Friday, January 8, 2010

The 2010 Annual Conference on Christian Legal Thought

1/8/2010—While in New Orleans for the Association of American Law Schools convention, I attended the 2010 Annual Conference on Christian Legal Thought that was going on across the street. I’ve attended these meetings before. As always, I was amazed.

Secularists would imagine that this is a right-wing organization. In some senses, this is true. Everyone in the room opposes abortion and, from what I could tell, gay marriage as well. Some of the people there are global warming skeptics, although not all. And there is a pervasive distrust of government power and President Barack Obama’s cult of personality.

On the other hand, I saw no cheerleading for capitalism. I also saw a pervasive, concern for social justice in general and the poor in particular. One example: Kevin Outterson of B.U. Law School spoke on Christian Fellowship at school. In his bio, it turns out his work is about disparity in health care. Everyone there is concerned for the rights of the oppressed. That is actually kind of rare among law professors.

Another striking point among a number of speakers was a concern for democratic citizenship and a law school education model that goes beyond skills to teaching a concern for justice. This was refreshing after hearing the panicked reaction to the recession among deans and law professors at the AALS. There are a lot of people here ready to abandon justice in order to turn out law-firm-ready lawyers. But that is not true of the Christian professors.

The final speaker was, Lynne Marie Kohm of Regent Law School, who, noting recent stories about the decline in happiness among American women, argued that Christianity needs to recommit itself to gender equality but also that secular feminism has shown itself unable to provide the wherewithal for lives of genuine fulfillment among women.

I have to add a personal reaction. The group is thoughtful, friendly and open. A secularist is welcome. They really are a good advertisement for Jesus.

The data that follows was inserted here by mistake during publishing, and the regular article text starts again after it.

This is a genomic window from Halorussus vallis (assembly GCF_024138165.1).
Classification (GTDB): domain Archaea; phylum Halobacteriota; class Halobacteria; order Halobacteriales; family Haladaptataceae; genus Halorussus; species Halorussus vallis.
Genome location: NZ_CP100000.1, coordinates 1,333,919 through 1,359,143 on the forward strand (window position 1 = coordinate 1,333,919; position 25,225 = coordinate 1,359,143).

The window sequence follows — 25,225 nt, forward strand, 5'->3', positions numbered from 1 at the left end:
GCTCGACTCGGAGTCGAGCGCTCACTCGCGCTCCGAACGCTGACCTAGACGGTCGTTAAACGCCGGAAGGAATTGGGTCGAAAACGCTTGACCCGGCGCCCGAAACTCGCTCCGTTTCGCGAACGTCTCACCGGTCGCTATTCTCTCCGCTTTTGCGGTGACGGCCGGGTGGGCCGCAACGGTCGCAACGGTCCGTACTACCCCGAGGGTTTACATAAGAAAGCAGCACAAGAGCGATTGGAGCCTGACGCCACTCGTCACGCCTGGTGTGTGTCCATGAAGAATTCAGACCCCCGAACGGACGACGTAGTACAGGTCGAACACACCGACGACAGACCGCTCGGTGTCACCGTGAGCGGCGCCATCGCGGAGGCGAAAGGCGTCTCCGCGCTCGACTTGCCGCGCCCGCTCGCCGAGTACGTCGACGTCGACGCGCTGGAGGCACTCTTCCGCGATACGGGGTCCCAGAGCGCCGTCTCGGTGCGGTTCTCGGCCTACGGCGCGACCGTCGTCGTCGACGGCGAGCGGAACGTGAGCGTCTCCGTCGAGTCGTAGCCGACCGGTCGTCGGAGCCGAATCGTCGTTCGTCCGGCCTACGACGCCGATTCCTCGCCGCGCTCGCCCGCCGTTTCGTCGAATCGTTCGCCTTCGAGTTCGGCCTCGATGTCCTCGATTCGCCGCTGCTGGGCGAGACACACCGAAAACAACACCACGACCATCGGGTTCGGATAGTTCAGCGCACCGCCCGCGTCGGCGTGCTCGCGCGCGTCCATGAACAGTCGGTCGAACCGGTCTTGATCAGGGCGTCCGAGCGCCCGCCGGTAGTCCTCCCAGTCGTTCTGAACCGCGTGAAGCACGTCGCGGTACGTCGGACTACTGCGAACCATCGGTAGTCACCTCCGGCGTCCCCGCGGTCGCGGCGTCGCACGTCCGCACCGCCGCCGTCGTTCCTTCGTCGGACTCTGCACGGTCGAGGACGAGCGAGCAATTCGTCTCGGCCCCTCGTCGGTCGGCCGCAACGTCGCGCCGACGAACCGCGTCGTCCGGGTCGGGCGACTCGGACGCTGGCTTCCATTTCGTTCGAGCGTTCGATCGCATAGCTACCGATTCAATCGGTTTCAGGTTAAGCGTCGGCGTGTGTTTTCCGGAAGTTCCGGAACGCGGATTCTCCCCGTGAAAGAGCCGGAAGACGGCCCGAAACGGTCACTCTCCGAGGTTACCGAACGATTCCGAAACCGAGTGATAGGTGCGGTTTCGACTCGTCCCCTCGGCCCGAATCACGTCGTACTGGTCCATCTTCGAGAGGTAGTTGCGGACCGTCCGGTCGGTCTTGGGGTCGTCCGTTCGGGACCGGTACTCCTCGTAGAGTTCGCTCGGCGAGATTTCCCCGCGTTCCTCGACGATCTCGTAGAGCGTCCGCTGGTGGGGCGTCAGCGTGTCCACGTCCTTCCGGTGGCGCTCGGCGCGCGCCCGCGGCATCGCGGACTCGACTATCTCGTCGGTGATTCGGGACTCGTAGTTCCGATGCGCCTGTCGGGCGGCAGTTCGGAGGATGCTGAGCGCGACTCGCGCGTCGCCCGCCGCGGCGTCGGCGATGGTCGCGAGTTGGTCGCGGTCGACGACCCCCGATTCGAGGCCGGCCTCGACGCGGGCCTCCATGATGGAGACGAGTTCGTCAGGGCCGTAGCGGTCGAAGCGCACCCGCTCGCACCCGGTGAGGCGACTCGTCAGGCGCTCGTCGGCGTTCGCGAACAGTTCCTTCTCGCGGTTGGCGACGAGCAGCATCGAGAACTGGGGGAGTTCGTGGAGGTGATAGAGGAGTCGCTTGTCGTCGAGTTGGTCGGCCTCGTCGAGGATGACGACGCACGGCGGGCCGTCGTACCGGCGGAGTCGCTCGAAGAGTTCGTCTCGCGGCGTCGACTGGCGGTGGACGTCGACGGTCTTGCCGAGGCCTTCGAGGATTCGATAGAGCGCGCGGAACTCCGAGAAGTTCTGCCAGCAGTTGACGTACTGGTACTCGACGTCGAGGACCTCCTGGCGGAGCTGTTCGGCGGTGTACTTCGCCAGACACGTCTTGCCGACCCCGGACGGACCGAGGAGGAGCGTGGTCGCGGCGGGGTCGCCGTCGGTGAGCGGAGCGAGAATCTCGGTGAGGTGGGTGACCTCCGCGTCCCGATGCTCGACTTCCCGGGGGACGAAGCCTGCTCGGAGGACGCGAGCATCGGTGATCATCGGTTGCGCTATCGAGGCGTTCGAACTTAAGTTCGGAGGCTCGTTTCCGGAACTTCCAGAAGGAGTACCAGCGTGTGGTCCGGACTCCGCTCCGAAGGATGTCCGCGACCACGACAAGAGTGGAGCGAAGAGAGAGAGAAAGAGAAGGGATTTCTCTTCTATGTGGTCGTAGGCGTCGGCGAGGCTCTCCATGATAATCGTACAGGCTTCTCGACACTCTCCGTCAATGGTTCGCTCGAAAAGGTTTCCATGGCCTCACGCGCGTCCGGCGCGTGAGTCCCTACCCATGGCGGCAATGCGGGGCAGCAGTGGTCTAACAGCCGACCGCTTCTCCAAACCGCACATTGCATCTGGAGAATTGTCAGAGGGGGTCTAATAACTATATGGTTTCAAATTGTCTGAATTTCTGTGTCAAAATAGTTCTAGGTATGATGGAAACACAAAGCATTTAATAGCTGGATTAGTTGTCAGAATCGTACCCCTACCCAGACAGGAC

1. I'd be interested to know the Catholic vs. Protestant breakdown. And if the Protestant law schools represented were considered academically respectable. Maybe age has a part to play here as well. I suspect that Catholic social justice would be considered "old school" now, with Robert George and the Conference of Catholic Bishops pointing to the trend.

  2. I was wondering the same thing and I tried to figure out who was Catholic and who Protestant. I could not tell. Most of the law schools represented were not Catholic, but that says little about the speakers. Going out on a limb, it seemed to me that the more philosophical the talk, the more likely the speaker was to be Catholic. The more applied, the more Protestant. Yes, the Protestant schools were academically respectable: Boston University, George Mason etc. Not as much talk about poverty this year as in the past, but I don't think the group is essentially economically conservative. The Federalist Society was meeting at the same time and there did not seem to be much overlap. I don't get the feeling it is a Robert George group, but I could obviously be wrong.

  3. Thanks, when you said Regent Law School I assumed they were representative of the Protestants. I was also thinking of BC (not BU), your school, and other Catholic law schools I know, so the divide seemed huge.

    Are BU and George Mason Law Schools explicitly Protestant? Were there many attendees from secular law schools?

  4. Well, few American law schools are actually religious in a meaningful sense. Duquesne, for example, is indistinguishable from a secular school except for the crosses on the walls and the prayers at school events. I would consider a law school religious only if religion somehow played a role in the curriculum generally. If a school took seriously Paul's injunction to stay out of court for instance. BU identifies itself as Lutheran (I don't know about the law school). George Mason I believe is entirely secular as an institution. They are identified with the law and economics movement.